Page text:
"Should these trends continue, some insurers may find themselves tempted to start cutting prices to attract new premiums they can use to pay losses on the policies they've already written. That, in turn, could spark competitive pressures that lead to slower premium growth and further deterioration in underwriting results," added Lee.

The underwriting loss in first-half 2001 amounts to 12.8 percent of the $153.9 billion in premiums earned during the period, up from 9.9 percent of the $142.5 billion in premiums earned during the first half of 2000.

Combining realized capital gains and net investment income (primarily dividends earned from stocks and interest on bonds), the industry's pre-tax investment gain fell 9.4 percent in first-half 2001 to $23.9 billion from $26.4 billion a year earlier.

The industry's pre-tax operating income — the sum of its gain or loss on underwriting, its net investment income, and other miscellaneous income — swung to a $1.9-billion loss in first-half 2001 from a $6.4-billion gain in first-half 2000.

Insurers suffered $12.9 billion in total capital losses — realized and unrealized — in first-half 2001, almost five times the $2.7 billion in total capital losses a year ago. The sharp increase in insurers' total capital losses in first-half 2001 reflects developments in financial markets beyond insurers' control. The 7.3 percent decline in the S&P 500 through June of this year compares with a 1-percent decline through June 2000.

Second-Quarter Results

For the second quarter of 2001, the industry's consolidated net income after taxes was negative $3 billion, compared with net income of positive $4.3 billion in second-quarter 2000 and net income of $5.5 billion in the first quarter of 2001.

The net loss after taxes for second-quarter 2001 consists primarily of $5.8 billion in pre-tax operating losses and $2.3 billion in realized capital gains. The industry recovered $539 million in federal income taxes in the second quarter of 2001, in contrast to the $1.3 billion in federal income taxes incurred in second-quarter 2000.

The industry's second-quarter pre-tax operating loss of $5.8 billion compares with pre-tax operating income of $1.7 billion in the period a year ago. The second-quarter 2001 operating loss consisted of a pre-tax underwriting loss of $13.5 billion, pre-tax net investment income of $8.9 billion, and $1.2 billion in losses on other miscellaneous operations.

The second-quarter pre-tax underwriting loss of $13.5 billion was 65.4 percent more than the $8.2 billion underwriting loss in the second quarter of 2000. Contributing to the increase in net losses on underwriting, catastrophe losses rose to $5.9 billion in the second quarter of 2001 from $1.5 billion in the second quarter of 2000, as reported by ISO's PCS unit.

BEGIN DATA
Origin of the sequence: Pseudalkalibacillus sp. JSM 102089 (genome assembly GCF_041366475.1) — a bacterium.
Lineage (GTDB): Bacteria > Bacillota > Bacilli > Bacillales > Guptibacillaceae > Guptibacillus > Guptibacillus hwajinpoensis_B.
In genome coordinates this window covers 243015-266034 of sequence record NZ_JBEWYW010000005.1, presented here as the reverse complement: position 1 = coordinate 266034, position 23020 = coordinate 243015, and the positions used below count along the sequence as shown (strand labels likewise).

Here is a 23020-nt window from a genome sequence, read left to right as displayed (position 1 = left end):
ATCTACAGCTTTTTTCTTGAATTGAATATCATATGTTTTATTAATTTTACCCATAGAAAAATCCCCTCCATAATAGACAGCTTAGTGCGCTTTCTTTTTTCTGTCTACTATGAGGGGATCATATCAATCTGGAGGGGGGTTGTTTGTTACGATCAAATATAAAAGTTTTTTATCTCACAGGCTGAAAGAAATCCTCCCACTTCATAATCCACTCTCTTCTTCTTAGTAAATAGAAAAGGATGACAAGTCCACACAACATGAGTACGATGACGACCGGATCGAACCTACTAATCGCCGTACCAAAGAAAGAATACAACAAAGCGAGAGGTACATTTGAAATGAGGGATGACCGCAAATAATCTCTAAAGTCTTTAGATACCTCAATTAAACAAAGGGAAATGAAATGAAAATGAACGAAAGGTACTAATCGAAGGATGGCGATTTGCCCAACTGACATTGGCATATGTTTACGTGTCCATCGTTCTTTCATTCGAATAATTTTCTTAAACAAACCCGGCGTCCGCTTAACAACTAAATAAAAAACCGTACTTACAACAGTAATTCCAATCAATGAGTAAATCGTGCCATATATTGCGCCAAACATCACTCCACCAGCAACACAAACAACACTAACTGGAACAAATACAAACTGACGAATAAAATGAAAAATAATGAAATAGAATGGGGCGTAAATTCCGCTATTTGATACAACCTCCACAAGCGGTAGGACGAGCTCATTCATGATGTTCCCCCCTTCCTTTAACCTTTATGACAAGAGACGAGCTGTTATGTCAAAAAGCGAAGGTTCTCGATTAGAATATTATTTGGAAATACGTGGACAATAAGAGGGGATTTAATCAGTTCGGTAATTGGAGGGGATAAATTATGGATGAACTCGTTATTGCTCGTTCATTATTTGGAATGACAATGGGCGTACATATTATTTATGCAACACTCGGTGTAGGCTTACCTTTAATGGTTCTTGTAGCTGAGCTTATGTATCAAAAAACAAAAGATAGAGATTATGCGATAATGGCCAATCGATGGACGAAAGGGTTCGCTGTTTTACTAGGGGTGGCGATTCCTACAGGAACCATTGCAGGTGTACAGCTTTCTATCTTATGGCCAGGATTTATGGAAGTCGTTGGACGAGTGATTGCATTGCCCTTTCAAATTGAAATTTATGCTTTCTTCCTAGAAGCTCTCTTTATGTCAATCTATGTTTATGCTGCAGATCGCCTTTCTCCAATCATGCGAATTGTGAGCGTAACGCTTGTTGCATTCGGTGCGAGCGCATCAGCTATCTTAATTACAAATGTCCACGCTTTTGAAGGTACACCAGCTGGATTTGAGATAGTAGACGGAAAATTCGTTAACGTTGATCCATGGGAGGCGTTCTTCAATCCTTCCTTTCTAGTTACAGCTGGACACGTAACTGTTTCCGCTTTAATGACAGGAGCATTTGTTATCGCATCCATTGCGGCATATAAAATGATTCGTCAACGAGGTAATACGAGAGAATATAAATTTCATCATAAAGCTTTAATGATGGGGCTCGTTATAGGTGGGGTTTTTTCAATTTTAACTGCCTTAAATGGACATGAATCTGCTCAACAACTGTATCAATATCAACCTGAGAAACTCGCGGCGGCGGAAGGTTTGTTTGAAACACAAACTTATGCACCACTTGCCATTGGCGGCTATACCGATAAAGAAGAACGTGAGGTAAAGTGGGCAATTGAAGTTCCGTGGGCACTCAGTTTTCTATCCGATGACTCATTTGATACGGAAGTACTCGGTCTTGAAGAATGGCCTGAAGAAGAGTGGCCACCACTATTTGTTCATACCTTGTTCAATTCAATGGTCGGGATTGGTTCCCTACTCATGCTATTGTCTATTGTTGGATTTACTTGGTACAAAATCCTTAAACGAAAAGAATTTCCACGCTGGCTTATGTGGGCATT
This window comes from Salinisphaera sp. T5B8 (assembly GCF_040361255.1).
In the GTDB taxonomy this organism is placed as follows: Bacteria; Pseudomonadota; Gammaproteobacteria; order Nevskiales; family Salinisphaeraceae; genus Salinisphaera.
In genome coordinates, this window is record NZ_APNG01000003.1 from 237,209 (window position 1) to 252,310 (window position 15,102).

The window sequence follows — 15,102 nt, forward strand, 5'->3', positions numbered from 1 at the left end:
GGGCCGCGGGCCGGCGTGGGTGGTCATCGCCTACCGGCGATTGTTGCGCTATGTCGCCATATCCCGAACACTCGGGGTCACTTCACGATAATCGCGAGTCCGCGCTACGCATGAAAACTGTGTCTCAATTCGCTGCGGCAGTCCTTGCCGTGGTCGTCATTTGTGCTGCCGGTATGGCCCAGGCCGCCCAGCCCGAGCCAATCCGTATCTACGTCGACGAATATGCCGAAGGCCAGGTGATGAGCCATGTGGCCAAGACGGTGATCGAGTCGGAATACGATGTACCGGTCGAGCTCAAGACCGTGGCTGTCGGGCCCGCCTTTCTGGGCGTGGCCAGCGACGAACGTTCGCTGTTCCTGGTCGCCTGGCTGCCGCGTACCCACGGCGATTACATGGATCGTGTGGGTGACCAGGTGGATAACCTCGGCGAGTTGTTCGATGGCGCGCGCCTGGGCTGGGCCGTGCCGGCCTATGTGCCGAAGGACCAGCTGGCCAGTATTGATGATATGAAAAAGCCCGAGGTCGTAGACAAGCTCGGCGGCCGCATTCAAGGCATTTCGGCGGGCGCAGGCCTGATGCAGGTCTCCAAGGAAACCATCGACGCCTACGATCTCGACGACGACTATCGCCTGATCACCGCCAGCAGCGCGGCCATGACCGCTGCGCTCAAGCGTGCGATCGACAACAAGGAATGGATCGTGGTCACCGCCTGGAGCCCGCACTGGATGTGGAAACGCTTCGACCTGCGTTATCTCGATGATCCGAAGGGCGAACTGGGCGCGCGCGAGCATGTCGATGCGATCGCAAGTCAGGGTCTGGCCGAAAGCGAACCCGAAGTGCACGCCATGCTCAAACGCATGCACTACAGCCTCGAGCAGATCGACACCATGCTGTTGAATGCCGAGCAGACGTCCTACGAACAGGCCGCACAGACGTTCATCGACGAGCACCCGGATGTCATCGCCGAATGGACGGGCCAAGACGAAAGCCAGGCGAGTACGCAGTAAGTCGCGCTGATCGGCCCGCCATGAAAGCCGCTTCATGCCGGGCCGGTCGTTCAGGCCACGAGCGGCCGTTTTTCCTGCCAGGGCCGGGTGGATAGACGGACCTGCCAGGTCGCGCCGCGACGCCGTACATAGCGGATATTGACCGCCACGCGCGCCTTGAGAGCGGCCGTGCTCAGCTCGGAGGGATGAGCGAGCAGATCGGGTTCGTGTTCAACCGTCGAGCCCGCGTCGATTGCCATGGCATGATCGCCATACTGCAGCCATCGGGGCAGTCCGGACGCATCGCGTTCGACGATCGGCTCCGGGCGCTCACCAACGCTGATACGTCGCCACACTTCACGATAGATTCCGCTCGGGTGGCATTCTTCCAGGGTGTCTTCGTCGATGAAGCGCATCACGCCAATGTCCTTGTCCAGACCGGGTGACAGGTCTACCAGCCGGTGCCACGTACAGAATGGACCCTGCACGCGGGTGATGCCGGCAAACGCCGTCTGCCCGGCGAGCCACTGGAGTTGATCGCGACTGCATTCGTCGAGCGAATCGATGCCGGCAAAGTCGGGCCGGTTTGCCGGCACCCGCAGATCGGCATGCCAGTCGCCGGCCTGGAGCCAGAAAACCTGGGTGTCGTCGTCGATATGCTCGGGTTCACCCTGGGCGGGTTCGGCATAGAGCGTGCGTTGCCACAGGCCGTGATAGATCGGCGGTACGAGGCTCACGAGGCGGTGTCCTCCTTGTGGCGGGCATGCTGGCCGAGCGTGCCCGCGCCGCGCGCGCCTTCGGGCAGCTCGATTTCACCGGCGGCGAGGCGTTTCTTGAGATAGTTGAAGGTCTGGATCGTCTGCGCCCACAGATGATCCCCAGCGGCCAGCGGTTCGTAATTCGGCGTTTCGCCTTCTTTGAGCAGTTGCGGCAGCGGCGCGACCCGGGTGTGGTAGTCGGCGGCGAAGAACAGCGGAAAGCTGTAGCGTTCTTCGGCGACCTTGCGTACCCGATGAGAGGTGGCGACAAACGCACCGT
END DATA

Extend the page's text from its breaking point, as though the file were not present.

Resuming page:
Taking inflation into account, the $5.9 billion in catastrophe losses during second-quarter 2001 make the period the worst second quarter in terms of catastrophe losses since the start of ISO's data in 1949. The period was also the fourth worst of all 210 quarters since early 1949. The worst three-month period was third-quarter 1992, when Hurricanes Andrew and Iniki struck, followed by first-quarter 1994, when the Northridge earthquake hit, and third-quarter 1989, when Hurricane Hugo occurred.

The second-quarter 2001 underwriting loss represents 17.5 percent of $77.2 billion in premiums earned during the period, up from 11.3 percent of $72.2 billion in premiums earned during the second quarter of last year. The underwriting loss in the second quarter of 2001 includes $328 million of premiums returned to policyholders as dividends, down from $1.4 billion in second-quarter 2000.

The $8.9 billion of net investment income for the second quarter of 2001 was down 6.8 percent from $9.6 billion in the period a year ago. Realized capital gains for second-quarter 2001 were $2.3 billion, compared with $3.9 billion in second-quarter 2000. The industry's pre-tax net investment gain, which combines net investment income and realized capital gains, was $11.3 billion in 2001's second quarter, compared with $13.5 billion in the second quarter of 2000.

"The last time the industry experienced a quarterly net loss after taxes was first-quarter 1994," observed Kollar. "Then, as now, catastrophes were a major factor. But, this time, the situation is exacerbated by an 11 percent increase in non-catastrophe loss and loss adjustment expenses, a 6.8 percent decline in net investment income, and a 40.2 percent decline in realized capital gains."

"The operating loss and net loss after taxes for second-quarter 2001 send two clear messages," said Lee. "First, insurers need to continue focusing on managing their catastrophe risk. Second, insurers cannot count on investment gains to offset surging non-catastrophe losses," added Lee.

Written premiums totaled $81.1 billion for second-quarter 2001, up 8.6 percent from $74.7 billion for second-quarter 2000. That compares with second-quarter written premium growth of 5.5 percent for 2000 over 1999 and 1.1 percent for 1999 over 1998.

OPERATING RESULTS FOR 2001 and 2000
($ Millions)

FIRST HALF
2001
2000
NET WRITTEN PREMIUM
163,090
148,207
NET EARNED PREMIUM
153,935
142,469
INCURRED LOSS & LOSS ADJUSTMENT EXPENSE
129,643
113,751
STATUTORY UNDERWRITING GAIN (LOSS)
(18,902)
(12,162)
POLICYHOLDERS' DIVIDENDS
730
1,943
NET UNDERWRITING GAIN (LOSS)
(19,633)
(14,105)
PRE-TAX OPERATING INCOME
(1,903)
6,360
NET INVESTMENT INCOME EARNED
18,414
19,428
NET REALIZED CAPITAL GAIN (LOSS)
5,521
6,990
NET INVESTMENT GAIN
23,936
26,417
NET INCOME (LOSS) AFTER TAXES
2,547
10,457
SURPLUS (CONSOLIDATED)
298,230
326,005
LOSS AND LOSS ADJUSTMENT EXPENSE RESERVES
356,376
355,008
COMBINED RATIO, POST-DIVIDENDS (%)
111.2
108.8
SECOND QUARTER
2001
2000
NET WRITTEN PREMIUM
81,149
74,715
NET EARNED PREMIUM
77,225
72,177
INCURRED LOSS & LOSS ADJUSTMENT EXPENSE
68,840
58,139
STATUTORY UNDERWRITING GAIN (LOSS)
(13,219)
(6,747)
POLICYHOLDERS' DIVIDENDS
328
1,443
NET UNDERWRITING GAIN (LOSS)
(13,547)
(8,190)
PRE-TAX OPERATING INCOME
(5,845)
1,736
NET INVESTMENT INCOME EARNED
8,950
9,607
NET REALIZED CAPITAL GAIN (LOSS)
2,343
3,917
NET INVESTMENT GAIN
11,293
13,524
NET INCOME (LOSS) AFTER TAXES
(2,963)
4,332
SURPLUS (CONSOLIDATED)
298,230
326,005
LOSS AND LOSS ADJUSTMENT EXPENSE RESERVES
356,376
355,008
COMBINED RATIO, POST-DIVIDENDS (%)
116.2
110.4

Release: Immediate

Contacts:
Michael R. Murray (ISO)
201-469-2339
mmurray@iso.com

Sue McKenna (NAII)
847-297-7800

Loretta Worters (III)
212-669-9200